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Laura DeRosa of Mission Viejo, center, prays at the Mission Basilica in San Juan Capistrano, Calif. on Sunday, Nov. 27, 2011. Roman Catholic parishioners begin using revised responses to common prayers during Mass services, as a new translation of the ancient Latin prayer texts is rolled out across the English-speaking world. It’s only the second time since 1570 that the Roman Missal prayer book has been revised.
If you want reasons to embrace the new liturgy instead of relying only on blind obedience to Rome’s dictates, I recommend the argument for the Latinized translation by Professor Anthony Esolen writing in First Things. Although it is virtually impossible here to do justice to his scholarly arguments, I would summarize Esolen as preferring the poetic sound of Latinized English in worship over colloquial speech. He characterizes the previous translation that made prayer a conversation with God as “the thin, pedestrian, and often misleading version” of the Mass texts (Novus Ordo) that “eliminated most of the sense of the sacred.” In contrast to the ordinary English used by lay people, we now have a literal translation of Latin that emphasizes the distance between believers and a Transcendent God.
Professor Esolen offers examples of how the aesthetics of Latin were not reflected in the first English translation previously used. He laments the frugality of an English prayer where: “sancte Pater becomes Father, dilectissimi Filii tui becomes your son, beatae Mariae becomes Mary, diem sacratissimam,… becomes that day.” Esolen wants to preserve the Latin tendency for adjectives: “holy,” “most beloved,” “blessed,” and “most sacred.” He also complains about the regular omission of the Latin coupling of two adjectives when translating into English. (My example: The Latin fortis et terribilis is literally “strong and terrible” even though in English speech we are likely to say “terribly strong.”) He argues that literal translation from Latin is more biblical than yesterday’s plain English, producing several good examples. However, he ignores the unbiblical use in the new translation of “sacred chalice” instead of “cup.” After all, “cup” is an exact translation of the Greek poterion, the Latin calyx, both meaning an ordinary “cup” befitting a poor Hebrew carpenter. (Check out the next to last scene in Indiana Jones and the Last Crusade.)
Despite my admiration for the professor’s insights, I feel he goes too far in suggesting the texts Catholic America used for forty years “have not been a translation at all.” And while I agree that Latin has beauty, I reject the implication that English does not.
A new translation of the Roman Missal sits on the altar after the Catholic Mass Sunday, Nov. 27, 2011 at St. Peter’s Catholic Church in Montgomery, Ala.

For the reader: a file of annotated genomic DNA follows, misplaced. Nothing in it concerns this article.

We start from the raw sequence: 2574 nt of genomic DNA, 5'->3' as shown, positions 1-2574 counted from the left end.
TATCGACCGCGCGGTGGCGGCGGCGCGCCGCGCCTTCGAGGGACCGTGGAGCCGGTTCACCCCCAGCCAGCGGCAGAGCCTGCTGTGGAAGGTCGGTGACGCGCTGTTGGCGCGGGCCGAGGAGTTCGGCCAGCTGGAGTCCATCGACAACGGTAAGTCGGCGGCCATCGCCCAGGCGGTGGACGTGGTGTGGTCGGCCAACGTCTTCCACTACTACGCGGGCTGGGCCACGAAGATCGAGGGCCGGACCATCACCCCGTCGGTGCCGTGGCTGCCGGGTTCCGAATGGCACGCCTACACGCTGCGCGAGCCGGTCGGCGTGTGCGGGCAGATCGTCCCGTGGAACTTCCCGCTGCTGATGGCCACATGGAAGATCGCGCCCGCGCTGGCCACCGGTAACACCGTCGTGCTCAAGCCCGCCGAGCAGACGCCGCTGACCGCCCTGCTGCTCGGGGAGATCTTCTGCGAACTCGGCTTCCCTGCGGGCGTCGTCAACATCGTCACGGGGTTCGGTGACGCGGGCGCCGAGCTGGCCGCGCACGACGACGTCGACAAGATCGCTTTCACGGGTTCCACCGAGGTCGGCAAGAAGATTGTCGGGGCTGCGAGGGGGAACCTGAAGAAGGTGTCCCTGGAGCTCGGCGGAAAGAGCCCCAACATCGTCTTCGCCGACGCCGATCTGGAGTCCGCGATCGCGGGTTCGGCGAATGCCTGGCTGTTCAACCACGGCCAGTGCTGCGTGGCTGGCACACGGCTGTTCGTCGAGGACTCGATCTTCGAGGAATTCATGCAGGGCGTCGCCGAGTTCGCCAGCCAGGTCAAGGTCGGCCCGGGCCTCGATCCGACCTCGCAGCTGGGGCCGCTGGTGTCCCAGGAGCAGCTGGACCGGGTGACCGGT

To be fair, while the previous translation had defects, so does the new one. Bishop Donald W. Trautman commented to his fellow bishops: “The present text still contains improper syntax, incomplete sentences, archaic and obscure words and idioms, lengthy and incomprehensible sentences and fails to respect the natural rhythm and cadences of the English language.” Some young people don’t like the stuffy language. A high-sounding Latinized translation may resolve the “problem” of local variations in English but isn’t the Mass about prayer and not a class in literature?
I fear Professor Esolen flirts with snobbery, writing: “I defy any English-speaking Catholic in the world to defend the work [old translation], on any grounds whatsoever, linguistic, poetic, scriptural, or theological.” It really is not that hard to do. A 16 year-old high-school Latin student notes the change from “and peace to his people on earth” to “on earth peace to people of good will,” suggests Jesus did not come to save everyone on earth but only those of “good will.” That is heresy. Ironically, the Latin so loved by Professor Esolen, is actually a mistranslation of the Greek text which literally means “goodwill to all people.” And then there is the faulty rendition of
which is best understood as “the many”(meaning “everybody else”) rather than just “many,” as if salvation is only available to some.
The Creed now reads “incarnate of the Virgin Mary” replacing “born of the Virgin Mary.” Rather than a better theology, this is worse. The word “incarnate” induced the Nestorian heresy that the Word of God (the Logos) entered into a human body, which meant that Jesus had not been born of Mary: because only his body had come from her. It took the faith of the people to affirm that Mary was the “Mother of God” at the Council of Ephesus correcting “incarnate” for not meaning “born of the Virgin Mary.”
The consolation to Catholic America is remembering God is moved not by the words of a human translation, but by the disposition in our hearts. Without virtue, any text is “clanging cymbal.”